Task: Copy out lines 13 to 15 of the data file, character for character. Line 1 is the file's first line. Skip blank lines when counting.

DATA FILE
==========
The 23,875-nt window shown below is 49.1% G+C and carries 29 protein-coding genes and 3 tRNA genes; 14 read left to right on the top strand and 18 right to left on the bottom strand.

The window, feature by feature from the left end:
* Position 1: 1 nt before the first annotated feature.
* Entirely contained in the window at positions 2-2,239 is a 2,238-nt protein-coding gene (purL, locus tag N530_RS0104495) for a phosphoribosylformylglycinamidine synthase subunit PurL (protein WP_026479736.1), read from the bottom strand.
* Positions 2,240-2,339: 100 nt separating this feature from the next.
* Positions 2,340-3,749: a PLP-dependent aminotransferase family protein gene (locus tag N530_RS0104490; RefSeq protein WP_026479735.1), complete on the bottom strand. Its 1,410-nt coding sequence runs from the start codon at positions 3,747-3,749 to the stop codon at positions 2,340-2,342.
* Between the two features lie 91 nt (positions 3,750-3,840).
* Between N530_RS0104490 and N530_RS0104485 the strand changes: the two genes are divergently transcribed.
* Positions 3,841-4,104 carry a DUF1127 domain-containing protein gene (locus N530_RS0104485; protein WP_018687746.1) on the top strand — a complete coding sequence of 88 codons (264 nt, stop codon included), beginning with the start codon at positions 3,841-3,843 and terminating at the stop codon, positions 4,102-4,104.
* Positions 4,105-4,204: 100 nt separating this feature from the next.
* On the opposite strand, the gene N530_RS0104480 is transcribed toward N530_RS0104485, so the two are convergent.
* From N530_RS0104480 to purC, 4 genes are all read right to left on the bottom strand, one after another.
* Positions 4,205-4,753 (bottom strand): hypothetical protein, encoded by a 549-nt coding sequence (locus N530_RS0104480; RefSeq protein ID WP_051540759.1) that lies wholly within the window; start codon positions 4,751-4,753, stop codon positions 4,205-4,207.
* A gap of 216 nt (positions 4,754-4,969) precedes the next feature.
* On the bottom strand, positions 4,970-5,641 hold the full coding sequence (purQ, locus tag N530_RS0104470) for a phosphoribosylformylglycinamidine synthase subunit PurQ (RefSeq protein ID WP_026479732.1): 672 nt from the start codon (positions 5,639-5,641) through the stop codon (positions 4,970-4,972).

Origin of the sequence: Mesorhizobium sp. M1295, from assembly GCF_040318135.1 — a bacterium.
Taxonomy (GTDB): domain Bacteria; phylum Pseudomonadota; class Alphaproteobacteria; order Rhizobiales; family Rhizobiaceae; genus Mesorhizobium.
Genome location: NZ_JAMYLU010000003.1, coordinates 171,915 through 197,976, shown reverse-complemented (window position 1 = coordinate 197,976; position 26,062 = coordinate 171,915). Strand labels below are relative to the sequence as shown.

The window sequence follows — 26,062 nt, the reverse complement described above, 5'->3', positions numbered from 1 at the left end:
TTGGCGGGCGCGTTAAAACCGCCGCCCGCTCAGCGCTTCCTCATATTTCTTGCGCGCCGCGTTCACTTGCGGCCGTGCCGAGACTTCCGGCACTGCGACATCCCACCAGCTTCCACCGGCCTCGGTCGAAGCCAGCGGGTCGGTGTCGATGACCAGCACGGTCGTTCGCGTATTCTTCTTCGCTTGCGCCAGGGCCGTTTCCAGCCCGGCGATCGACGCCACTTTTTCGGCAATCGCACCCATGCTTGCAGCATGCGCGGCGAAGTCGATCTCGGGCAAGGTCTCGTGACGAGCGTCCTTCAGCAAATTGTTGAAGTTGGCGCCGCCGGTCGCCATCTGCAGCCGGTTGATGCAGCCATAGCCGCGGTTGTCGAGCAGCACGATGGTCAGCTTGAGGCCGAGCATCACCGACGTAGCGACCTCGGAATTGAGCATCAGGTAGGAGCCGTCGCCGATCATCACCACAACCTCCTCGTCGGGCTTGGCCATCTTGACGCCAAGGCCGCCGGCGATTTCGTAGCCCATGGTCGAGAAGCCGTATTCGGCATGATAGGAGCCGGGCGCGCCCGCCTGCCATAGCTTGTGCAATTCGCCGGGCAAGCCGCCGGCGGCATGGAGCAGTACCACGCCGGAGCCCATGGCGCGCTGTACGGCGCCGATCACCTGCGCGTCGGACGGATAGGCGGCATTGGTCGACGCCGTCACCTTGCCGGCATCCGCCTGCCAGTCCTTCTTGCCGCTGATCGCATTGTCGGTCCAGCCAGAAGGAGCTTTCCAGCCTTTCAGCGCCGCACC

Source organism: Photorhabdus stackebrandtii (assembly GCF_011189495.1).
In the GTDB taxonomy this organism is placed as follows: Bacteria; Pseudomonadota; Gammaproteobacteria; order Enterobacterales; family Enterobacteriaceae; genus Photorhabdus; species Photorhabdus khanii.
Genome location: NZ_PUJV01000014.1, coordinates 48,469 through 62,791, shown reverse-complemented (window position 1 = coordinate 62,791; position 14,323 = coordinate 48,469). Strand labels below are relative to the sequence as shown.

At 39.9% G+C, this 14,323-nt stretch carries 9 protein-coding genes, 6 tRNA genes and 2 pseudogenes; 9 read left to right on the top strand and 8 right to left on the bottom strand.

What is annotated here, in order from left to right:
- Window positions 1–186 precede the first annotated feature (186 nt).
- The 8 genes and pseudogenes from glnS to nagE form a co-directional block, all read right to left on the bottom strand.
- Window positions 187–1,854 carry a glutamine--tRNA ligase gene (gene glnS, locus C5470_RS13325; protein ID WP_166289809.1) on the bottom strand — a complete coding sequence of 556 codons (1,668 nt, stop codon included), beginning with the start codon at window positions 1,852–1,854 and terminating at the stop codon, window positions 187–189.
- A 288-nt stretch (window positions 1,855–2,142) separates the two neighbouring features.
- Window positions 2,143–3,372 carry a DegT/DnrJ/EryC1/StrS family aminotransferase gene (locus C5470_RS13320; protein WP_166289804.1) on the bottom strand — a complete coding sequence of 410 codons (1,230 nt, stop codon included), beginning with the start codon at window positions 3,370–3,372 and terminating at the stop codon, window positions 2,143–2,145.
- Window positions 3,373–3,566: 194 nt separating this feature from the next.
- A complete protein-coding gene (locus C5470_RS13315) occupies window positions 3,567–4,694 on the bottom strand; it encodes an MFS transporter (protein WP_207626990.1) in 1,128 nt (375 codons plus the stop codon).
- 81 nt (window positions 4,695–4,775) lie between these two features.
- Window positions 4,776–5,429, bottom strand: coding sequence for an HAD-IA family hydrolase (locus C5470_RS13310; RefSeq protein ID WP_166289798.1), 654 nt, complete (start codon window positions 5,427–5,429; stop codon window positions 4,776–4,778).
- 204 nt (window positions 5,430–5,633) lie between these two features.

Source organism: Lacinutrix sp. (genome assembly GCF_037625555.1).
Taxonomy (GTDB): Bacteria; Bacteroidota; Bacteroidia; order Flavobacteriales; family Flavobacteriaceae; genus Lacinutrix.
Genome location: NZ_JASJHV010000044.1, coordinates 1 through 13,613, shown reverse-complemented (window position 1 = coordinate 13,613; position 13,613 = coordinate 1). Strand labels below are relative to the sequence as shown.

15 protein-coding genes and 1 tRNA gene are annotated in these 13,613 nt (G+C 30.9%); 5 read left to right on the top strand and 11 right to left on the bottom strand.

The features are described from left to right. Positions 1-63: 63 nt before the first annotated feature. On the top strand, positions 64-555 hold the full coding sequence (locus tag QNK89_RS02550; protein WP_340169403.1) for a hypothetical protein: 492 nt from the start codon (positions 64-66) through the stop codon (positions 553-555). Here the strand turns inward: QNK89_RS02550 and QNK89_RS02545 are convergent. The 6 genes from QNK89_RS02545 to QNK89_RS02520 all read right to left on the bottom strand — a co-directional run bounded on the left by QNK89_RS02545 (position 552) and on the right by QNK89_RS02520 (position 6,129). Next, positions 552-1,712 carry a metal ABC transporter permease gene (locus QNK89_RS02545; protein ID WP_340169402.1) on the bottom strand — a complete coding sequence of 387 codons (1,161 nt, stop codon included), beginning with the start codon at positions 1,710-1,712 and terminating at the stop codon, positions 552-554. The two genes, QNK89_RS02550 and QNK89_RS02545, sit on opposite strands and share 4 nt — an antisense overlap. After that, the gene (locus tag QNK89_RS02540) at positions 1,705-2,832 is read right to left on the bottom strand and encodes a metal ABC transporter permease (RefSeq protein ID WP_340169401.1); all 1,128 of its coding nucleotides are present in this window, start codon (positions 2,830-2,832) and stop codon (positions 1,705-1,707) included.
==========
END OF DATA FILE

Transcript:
* Positions 4,205-4,753 (bottom strand): hypothetical protein, encoded by a 549-nt coding sequence (locus N530_RS0104480; RefSeq protein ID WP_051540759.1) that lies wholly within the window; start codon positions 4,751-4,753, stop codon positions 4,205-4,207.
* A gap of 216 nt (positions 4,754-4,969) precedes the next feature.
* On the bottom strand, positions 4,970-5,641 hold the full coding sequence (purQ, locus tag N530_RS0104470) for a phosphoribosylformylglycinamidine synthase subunit PurQ (RefSeq protein ID WP_026479732.1): 672 nt from the start codon (positions 5,639-5,641) through the stop codon (positions 4,970-4,972).